As an academic, what does the insurgency in the north hold for the region?
In whichever way you may see and describe it, conflict is a natural aspect of human lives. Even in the family, as close as it is, it may not be free from conflict. As long we congregate with our complex backgrounds, varied native experiences and nuances in view, conflict situations will definitely arise.
However, the trend of conflicts we have witnessed (not only in Nigeria but since the dawn of globalisation) in issues of international and national insecurity are not the kind anybody will pray for. These ones have complete negative implications for the development of any nation. It breeds some elements of unsettlement in the minds of the individual. It equally generates fear to a level that people become suspicious of one another.
It also puts off foreign development initiatives, because nobody would want to put his or her money into a ground that is insecure. For us in this country today, what we are witnessing in terms of kidnapping, militancy, armed robbery and the Boko Haram, are issues that no national will ever welcome. It has affected us in all dimensions and it has increased the level of our suspicion of each other on the basis of ethnicity. In addition, it has also destroyed the economy of the large segment of this country that has been sustaining us.
Therefore, whether you like it or not, it is not a healthy development for this nation. Furthermore, academically too, our children cannot even move freely to the north and securely undertake their academic activities. The National Youth Service Corps (NYSC) members who are being posted to the north are also rejecting the posting, yet we are talking of national unity. Invariably, such insecurity affects every aspect of our national life.
But most analysts tend to affiliate the insecurity to politics. Do you agree?
Yes, it is political, and it is succession-related. We are not following the game according to the principles, so when people feel marginalised politically, economically and psychologically, most of them cannot say ‘yes,let it go’. People will take some certain dastardly measures to settle the score irrespective of whose ox is gored.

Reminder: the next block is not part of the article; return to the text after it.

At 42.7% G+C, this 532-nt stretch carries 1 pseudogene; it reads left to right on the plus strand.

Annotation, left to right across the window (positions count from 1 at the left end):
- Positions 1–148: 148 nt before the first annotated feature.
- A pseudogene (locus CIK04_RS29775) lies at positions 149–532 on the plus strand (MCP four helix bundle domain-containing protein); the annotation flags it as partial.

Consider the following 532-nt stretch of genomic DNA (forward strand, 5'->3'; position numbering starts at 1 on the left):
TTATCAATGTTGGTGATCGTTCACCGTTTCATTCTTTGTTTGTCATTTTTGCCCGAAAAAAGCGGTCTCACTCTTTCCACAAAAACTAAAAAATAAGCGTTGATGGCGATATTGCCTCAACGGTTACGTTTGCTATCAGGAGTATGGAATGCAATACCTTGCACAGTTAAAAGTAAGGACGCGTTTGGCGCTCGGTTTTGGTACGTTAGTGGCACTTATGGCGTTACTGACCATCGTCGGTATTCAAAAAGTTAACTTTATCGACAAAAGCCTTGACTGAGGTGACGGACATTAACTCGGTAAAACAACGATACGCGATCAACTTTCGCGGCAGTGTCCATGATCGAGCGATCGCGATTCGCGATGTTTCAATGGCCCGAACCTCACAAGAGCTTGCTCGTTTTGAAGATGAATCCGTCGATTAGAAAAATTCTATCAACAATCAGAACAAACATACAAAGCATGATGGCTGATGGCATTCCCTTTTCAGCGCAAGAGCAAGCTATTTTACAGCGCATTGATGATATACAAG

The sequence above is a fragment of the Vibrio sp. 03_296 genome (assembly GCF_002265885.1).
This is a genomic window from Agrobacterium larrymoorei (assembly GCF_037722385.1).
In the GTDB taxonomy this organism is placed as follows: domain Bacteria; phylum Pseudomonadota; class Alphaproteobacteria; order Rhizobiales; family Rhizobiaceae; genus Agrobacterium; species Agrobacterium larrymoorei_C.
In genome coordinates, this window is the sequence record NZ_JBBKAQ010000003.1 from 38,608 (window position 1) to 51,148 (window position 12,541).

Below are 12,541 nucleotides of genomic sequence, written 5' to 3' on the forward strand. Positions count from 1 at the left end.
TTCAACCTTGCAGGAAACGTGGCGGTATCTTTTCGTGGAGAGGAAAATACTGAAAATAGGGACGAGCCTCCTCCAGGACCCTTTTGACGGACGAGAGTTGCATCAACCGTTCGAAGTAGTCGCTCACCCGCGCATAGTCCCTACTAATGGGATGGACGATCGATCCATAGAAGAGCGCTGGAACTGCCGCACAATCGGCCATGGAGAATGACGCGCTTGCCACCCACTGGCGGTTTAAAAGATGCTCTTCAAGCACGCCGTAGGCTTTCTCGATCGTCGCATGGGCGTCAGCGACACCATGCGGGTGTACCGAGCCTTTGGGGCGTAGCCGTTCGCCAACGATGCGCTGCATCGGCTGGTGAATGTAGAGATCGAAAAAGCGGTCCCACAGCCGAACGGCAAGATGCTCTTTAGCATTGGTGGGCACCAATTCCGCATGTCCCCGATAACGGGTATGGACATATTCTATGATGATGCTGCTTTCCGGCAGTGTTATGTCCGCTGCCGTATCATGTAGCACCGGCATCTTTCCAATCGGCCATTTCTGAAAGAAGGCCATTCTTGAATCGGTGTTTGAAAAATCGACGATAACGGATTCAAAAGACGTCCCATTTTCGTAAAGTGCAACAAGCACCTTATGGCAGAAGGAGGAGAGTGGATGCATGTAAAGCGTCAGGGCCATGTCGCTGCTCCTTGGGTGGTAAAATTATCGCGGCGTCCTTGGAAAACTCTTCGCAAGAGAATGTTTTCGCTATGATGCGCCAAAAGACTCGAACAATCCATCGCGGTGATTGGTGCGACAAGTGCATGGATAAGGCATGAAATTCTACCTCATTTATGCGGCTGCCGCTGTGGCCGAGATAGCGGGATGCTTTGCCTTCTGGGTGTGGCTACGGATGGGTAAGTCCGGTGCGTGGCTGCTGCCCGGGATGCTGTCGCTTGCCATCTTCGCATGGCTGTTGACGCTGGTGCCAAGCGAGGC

Also, I think the way we have managed our politics in this country could also be responsible for some measure of the current insecurity. If you look at it critically, politicians use people against each other. They use those who are unemployed, people who have no proper home background and can easily be swayed by a little money to go and ‘hit’, attack kidnap or way -lay somebody as the case may be. When these things are aggregated, you may call them social problems but they are deeply rooted in political immaturity and mismanagement of the cost of governance in this country.
Politics, therefore, has a lot to do with it.
There have been consistent cries over the falling standard of our education. As an academic, where do you think we have erred?
This question keeps recurring, but we must understand that quantity and quality are two-in-one. When we reflect on the old days, people say ‘yes, the product then were wonderful.’ The obvious question is, how many pupils were in a class then? At the primary level, one could only see about 15-17 pupils to one teacher. It showed that there was an appreciable level of monitoring and comprehensive ability in supervising the activities of these pupils. Today, what do we have? In a primary school, you may have as much as 100 pupils per class under the responsibility of a teacher.
The issue of supervision, which many people do not seem to work on, has been a major problem for us. A teacher with such a large class can easily become frustrated. We are talking of quantity but within that quantity, we also have quality. I say so with ease, because I have been within academic circles, at least at the University level, for the last two decades. Moreso, I have traveled around the world (North America, Asia, Africa and other countries) and I can aggregate. Our students here are wonderful: the moment we let them fly across the Atlantic or Pacific oceans or even outside our country to Europe to study, they become high-flying performers. That is an honest opinion. Sometimes, we tend to over-blow this falling standard of education thing,without knowing the kind of restrictions we have.